It’s the beginning of a new term. You’re chosen to teach an upper-intermediate/advanced group. You’re excited to meet your new students, you plan a welcome activity so as to start off with the right foot. You enter the room, start the class and ask your new students to introduce themselves. And suddenly one particular student starts speaking. Their pronunciation is nearly flawless, they use a wide range of vocabulary and demonstrate control of simple and complex grammatical forms. And one inevitable thought crosses your mind: “This student speaks...

One of the biggest concerns among teachers who work with teenagers is that they seem to be demotivated most of the time. It’s often said that teenage students don’t participate in classes so enthusiastically or don’t show interest in the activities. While that may be true, it will rarely happen to the whole group. Even so, we worry a lot with those who are not interacting so much; or at least not the way we expected them to. The first and foremost aspect to be considered is the fun...

Before we start, click on the player above and enjoy this song while you enjoy your reading! I guarantee it will make the experience a lot more fun! :) Some years ago, acclaimed director Steven Spielberg said he thought the superhero film genre would die out. Much has been said about the possible downfall of this movie genre. However, Captain Marvel is already a massive box office hit and all the hype revolving around the release of upcoming Avengers: Endgame has got people really eager to see what the...

As a teacher, I have often resorted to different methodologies and activities to make students more interested in my class. However, lately I have been curious about the learning processes of a language and I have been eager to understand in depth how especially teenagers go through such processes. Consequently, the following question has popped up: what if we can boost students’ language acquisition by sparking something in their brains? Much has been studied and said about neuroscience and how the brain takes in a language, but I have...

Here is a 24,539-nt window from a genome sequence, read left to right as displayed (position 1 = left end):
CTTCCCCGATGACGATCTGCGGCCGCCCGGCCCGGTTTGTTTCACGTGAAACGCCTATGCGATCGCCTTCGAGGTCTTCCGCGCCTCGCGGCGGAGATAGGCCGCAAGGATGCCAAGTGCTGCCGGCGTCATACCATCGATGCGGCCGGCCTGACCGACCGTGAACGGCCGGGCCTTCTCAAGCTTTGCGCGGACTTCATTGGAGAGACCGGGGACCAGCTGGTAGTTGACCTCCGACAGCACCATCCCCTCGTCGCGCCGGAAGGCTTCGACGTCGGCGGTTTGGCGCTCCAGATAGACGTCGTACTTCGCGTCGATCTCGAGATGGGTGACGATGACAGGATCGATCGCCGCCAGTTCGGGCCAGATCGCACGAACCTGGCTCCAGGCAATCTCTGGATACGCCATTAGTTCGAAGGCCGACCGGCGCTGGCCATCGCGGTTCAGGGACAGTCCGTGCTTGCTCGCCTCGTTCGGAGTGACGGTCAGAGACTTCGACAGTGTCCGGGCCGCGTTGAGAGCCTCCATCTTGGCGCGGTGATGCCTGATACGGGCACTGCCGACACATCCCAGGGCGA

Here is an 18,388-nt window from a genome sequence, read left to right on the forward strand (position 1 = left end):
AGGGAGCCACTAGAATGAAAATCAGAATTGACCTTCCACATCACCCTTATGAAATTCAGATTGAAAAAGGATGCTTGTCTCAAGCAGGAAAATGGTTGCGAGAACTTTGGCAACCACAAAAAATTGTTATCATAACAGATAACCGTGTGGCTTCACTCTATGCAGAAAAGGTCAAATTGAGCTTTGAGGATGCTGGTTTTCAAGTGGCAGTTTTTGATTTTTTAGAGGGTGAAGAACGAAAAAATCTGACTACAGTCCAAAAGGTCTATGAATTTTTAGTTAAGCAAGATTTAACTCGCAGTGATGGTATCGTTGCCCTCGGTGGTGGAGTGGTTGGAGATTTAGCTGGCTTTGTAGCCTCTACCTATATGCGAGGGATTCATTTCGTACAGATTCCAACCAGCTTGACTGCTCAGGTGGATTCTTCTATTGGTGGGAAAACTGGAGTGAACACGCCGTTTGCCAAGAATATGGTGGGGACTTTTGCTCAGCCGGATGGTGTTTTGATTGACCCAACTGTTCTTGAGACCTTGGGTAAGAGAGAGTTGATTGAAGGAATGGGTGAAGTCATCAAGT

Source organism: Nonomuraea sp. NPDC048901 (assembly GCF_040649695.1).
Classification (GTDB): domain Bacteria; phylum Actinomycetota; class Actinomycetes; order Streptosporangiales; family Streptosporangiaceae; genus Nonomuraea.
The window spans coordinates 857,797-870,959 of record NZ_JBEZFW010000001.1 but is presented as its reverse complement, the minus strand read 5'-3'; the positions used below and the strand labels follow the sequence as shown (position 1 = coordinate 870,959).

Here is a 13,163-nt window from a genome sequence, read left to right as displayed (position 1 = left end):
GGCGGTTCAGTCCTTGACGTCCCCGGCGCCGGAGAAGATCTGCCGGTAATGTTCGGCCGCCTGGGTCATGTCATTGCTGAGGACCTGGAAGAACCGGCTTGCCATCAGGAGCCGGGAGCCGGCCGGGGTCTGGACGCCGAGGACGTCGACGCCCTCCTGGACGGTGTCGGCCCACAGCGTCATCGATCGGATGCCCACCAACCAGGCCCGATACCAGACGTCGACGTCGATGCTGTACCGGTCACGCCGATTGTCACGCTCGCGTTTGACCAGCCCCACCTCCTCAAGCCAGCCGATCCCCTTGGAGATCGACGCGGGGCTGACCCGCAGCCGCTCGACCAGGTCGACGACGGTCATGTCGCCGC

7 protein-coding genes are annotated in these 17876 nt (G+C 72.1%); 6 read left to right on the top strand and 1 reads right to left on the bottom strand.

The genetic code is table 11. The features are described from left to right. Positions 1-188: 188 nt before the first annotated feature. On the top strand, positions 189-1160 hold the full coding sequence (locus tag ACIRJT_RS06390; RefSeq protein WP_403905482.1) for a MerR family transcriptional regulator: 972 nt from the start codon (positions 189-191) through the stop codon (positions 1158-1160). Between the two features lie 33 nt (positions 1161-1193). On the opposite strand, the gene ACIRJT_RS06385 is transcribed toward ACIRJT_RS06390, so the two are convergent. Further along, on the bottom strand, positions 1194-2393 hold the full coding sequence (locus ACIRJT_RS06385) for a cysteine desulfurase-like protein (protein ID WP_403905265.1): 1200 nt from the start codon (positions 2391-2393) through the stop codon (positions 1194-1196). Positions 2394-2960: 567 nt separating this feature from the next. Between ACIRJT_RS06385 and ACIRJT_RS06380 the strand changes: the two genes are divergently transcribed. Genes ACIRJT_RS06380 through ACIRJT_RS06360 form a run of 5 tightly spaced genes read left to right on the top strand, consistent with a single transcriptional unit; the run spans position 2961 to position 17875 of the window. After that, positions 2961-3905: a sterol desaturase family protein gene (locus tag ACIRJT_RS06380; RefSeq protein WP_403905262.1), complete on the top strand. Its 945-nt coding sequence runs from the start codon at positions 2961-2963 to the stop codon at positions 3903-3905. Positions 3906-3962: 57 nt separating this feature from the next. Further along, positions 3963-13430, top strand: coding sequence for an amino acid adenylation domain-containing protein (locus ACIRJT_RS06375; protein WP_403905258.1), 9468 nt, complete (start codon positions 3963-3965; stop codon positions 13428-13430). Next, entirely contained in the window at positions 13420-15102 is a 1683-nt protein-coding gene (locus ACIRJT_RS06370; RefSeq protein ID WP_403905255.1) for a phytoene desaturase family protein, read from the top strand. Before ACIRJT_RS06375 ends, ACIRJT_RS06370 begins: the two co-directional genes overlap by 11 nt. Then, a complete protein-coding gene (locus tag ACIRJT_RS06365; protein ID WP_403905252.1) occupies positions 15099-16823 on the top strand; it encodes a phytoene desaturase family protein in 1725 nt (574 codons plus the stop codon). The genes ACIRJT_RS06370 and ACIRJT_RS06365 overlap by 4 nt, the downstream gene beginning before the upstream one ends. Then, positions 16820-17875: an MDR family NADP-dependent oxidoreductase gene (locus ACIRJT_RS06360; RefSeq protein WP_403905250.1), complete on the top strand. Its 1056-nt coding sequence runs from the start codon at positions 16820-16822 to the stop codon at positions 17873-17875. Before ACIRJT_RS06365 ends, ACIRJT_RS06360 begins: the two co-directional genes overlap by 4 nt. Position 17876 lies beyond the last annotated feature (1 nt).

I have worked in ELT for about a decade and, therefore, I have delivered hundreds of reading lessons. It is undeniable that many textbooks authors have been doing their best to come up with interesting and relevant topics that work wonders to introduce grammar and vocabulary. However, I often feel that part of our job as teachers is to always put ourselves in the students’ positions. For this reason, I frequently ask myself: “If I were a student, would I enjoy reading this text?” And truth be told,...

This is the 3rd and final part of my two previous posts entitled "Close Encounters of the Third Kind". In a nutshell, while Part I describes how I managed to establish and sustain rapport with a group of teenagers - whom I hadn't taught for years on end - Part II is an account of how insightful a somewhat complicated situation turned out in the end. If you haven't read my previous posts (there's really no need for it, if you're pressed for time), here are some important details...

          Or "When Pre-Teens First Meet the Dreaded Older Male Teacher" Based on a true story. When I thought about writing this post, thinking back to the time when I first started teaching was unavoidable. I was quite young, in my early 20's, when I was asked to teach some groups of children whose ages ranged from 8 to 12 years old. What an experience that was! I had enough energy to keep up with their franctic pace and made sure my lessons were filled with a...

At the school I work for, we have a large teenage population. If you've taught this age level, you know the challenges they pose to us every day, but you also cherish the lively interactions with them once you've established rapport. It is true that in order to establish such rapport, we have to be acquainted with the topics they like to talk about, the songs they listen to, the TV shows they don't miss, the stars they worship, where they like to hang out, what they like...